The team offers a rotation of 15 cooking school topics, such as adding flavor, fast and healthy breakfasts, tasty appetizers and snacks, delicious desserts, efficiency cooking and more. In class, attendees observe the teacher preparing the selected recipes and then they get to taste them.

“During class, we discuss several potential variations of recipes in order to individualize them to meet the participant’s preferences,” Yvonne explains. “We talk about how to make old favorites in healthier ways. We have a lot of fun sharing with one another and there is a synergy as we do so.”

Yvonne adds that one of the favorite recipes in her classes is banana blueberry ripple ice cream. As a bonus, attendees receive all the heart-healthy Pritikin recipes in their patient handbook.

And then every February for Heart Month, the team moves their cooking class outside the St. Rita’s Cafe and shows hospital team members and visitors some of their heart-healthy cooking favorites.

Since these cooking classes began, they have touched hundreds of lives. Several participants have reached out to our team and let them know how they and their loved ones are doing and what impact the program is still having on them! The group is so grateful to have the privilege of seeing their patients succeed.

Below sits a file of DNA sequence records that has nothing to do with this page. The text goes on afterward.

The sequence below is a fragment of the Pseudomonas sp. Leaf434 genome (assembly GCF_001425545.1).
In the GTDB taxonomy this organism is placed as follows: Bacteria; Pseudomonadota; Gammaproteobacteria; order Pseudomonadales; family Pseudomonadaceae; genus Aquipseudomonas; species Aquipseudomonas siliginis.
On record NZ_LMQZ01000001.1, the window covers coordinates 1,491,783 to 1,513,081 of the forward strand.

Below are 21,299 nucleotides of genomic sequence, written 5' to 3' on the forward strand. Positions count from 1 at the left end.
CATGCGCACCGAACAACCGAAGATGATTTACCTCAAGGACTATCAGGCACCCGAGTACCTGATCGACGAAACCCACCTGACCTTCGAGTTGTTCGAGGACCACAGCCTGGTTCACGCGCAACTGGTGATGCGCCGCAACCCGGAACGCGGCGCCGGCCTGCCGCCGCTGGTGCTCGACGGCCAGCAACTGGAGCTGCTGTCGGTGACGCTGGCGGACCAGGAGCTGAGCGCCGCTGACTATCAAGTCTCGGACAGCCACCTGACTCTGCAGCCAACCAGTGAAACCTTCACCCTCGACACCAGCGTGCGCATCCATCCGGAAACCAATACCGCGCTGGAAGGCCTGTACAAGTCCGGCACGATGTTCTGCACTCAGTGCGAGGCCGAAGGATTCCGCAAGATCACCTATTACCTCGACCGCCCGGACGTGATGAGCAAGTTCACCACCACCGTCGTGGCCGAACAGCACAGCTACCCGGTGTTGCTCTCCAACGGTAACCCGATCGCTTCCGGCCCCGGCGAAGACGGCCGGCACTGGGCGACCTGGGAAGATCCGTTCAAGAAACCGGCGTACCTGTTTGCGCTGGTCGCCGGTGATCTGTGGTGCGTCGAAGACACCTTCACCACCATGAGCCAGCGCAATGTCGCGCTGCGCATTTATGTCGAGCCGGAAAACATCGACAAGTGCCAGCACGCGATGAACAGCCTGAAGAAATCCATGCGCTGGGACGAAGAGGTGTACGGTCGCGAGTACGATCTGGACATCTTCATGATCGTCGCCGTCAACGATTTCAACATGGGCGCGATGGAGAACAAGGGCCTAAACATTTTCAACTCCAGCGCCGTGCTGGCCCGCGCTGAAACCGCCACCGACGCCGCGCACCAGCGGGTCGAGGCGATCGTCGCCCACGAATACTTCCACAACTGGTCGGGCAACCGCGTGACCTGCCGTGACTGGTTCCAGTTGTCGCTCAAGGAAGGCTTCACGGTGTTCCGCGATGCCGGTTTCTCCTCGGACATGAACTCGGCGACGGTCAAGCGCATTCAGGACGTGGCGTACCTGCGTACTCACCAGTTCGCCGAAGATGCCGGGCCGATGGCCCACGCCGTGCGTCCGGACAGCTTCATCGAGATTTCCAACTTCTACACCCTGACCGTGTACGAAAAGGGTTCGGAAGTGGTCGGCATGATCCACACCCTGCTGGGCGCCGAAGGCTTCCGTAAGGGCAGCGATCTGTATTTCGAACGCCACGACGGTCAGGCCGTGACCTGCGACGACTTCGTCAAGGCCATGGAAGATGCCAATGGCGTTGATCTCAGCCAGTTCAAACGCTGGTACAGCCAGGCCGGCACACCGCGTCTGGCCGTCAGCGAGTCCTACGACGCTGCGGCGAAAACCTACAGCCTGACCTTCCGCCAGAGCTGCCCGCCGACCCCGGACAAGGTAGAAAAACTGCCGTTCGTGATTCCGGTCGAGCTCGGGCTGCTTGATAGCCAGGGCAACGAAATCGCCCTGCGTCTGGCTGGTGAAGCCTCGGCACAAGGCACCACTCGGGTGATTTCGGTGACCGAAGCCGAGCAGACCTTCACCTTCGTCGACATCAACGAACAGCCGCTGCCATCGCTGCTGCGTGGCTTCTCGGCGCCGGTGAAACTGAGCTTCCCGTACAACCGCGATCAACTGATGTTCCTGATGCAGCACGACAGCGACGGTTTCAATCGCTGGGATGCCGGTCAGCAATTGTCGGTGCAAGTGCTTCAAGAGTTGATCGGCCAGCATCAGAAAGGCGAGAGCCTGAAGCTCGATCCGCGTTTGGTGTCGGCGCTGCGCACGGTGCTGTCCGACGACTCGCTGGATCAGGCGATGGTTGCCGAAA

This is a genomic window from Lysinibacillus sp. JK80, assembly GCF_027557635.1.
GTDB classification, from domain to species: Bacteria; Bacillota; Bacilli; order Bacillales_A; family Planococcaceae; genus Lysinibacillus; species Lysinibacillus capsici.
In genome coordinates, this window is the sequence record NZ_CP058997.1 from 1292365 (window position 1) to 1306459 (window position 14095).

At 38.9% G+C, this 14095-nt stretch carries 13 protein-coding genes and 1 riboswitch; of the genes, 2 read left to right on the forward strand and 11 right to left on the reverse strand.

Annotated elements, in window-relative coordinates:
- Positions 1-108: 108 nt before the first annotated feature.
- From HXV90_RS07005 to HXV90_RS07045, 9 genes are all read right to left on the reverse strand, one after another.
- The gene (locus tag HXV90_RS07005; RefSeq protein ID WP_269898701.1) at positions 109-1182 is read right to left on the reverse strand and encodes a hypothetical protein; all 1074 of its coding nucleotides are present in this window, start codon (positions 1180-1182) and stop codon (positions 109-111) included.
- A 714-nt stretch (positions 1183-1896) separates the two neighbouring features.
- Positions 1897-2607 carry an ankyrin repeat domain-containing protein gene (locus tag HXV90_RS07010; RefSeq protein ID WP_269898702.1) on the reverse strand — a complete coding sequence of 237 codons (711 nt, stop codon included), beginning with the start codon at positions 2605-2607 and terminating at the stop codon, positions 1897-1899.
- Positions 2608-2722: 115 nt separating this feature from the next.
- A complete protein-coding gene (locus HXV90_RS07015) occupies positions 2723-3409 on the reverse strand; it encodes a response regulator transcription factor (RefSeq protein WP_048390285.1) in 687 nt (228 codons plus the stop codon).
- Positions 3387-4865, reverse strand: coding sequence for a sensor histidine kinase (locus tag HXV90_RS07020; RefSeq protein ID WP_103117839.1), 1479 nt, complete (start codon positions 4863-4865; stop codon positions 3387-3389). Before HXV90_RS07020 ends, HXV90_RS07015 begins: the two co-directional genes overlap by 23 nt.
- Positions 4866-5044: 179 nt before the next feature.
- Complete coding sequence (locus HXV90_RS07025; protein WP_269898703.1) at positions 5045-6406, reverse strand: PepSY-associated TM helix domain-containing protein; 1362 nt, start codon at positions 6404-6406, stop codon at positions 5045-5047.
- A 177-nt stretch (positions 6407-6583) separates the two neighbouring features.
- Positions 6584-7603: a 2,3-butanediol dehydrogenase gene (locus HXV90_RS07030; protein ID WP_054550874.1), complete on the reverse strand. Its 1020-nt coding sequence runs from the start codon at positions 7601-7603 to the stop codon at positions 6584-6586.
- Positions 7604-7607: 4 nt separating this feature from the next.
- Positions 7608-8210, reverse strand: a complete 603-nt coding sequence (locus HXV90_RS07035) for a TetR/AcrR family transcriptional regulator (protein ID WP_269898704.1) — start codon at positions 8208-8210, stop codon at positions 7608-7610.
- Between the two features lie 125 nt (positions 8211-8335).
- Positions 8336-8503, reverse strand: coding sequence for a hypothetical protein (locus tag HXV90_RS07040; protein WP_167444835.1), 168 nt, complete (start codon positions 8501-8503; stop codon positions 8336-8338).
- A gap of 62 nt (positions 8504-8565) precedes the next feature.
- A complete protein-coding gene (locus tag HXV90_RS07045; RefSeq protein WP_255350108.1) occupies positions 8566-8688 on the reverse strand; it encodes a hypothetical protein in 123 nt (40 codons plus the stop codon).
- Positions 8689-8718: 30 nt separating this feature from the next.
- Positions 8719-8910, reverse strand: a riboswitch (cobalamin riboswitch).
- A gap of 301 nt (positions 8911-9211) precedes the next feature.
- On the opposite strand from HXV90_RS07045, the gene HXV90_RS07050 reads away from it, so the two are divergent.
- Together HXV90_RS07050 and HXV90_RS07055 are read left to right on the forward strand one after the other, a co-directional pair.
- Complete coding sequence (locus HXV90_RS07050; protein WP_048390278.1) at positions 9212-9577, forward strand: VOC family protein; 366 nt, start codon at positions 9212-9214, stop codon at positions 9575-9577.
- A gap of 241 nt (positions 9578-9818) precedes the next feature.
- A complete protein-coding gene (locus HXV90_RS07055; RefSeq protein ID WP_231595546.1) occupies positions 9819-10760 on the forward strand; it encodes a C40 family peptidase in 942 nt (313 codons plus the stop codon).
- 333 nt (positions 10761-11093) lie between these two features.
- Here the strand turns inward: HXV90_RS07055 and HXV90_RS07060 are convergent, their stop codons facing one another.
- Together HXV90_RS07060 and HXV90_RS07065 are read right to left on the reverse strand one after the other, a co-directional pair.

Getting in the groove

It is a fact: heart patients should exercise five to seven days a week. Most cardiac rehabilitation patients do not exercise at home prior to starting the program at St. Rita’s.

That is where Deanna Reynolds-Griffin and the team of exercise physiologists come in.

“We really begin by telling them what exercise is,” she says. “It is a common misconception, that after their cardiac procedure they think they have been ‘fixed,’ and that isn’t necessarily true. Heart disease doesn’t go away: there is no cure, but they can make lifestyle changes that can lessen their chances of having another event when participating in a program like this.”

Deanna continues, “during the weeks in rehab, we exercise to strengthen the heart muscle with aerobic activity, treadmills, bikes and NuStep. Our classes increase endurance, strength and flexibility.”

The exercise physiologists’ goals are to educate the patients and provide a well-rounded exercise program that will help guide them in building their own plan that can last a lifetime.

Everyone is in a different place, and they end up having fun – sometimes they even sing while exercising.

The team in cardiac rehab at St. Rita’s has a bond of friendship and partnership that makes the program even more special.

“My reward is when I hear a patient tell others what they have learned and the impact the program has had on their lives, which in turn encourages the newcomers,” Yvonne says. “To see them grow to the point they are sharing is so inspiring.”

Deanna adds, “my favorite patient is someone who was totally against cardiac rehab and then after participating, acknowledged what a life-changing experience it has been.”

Learn more about the heart and vascular care services we provide at Mercy Health.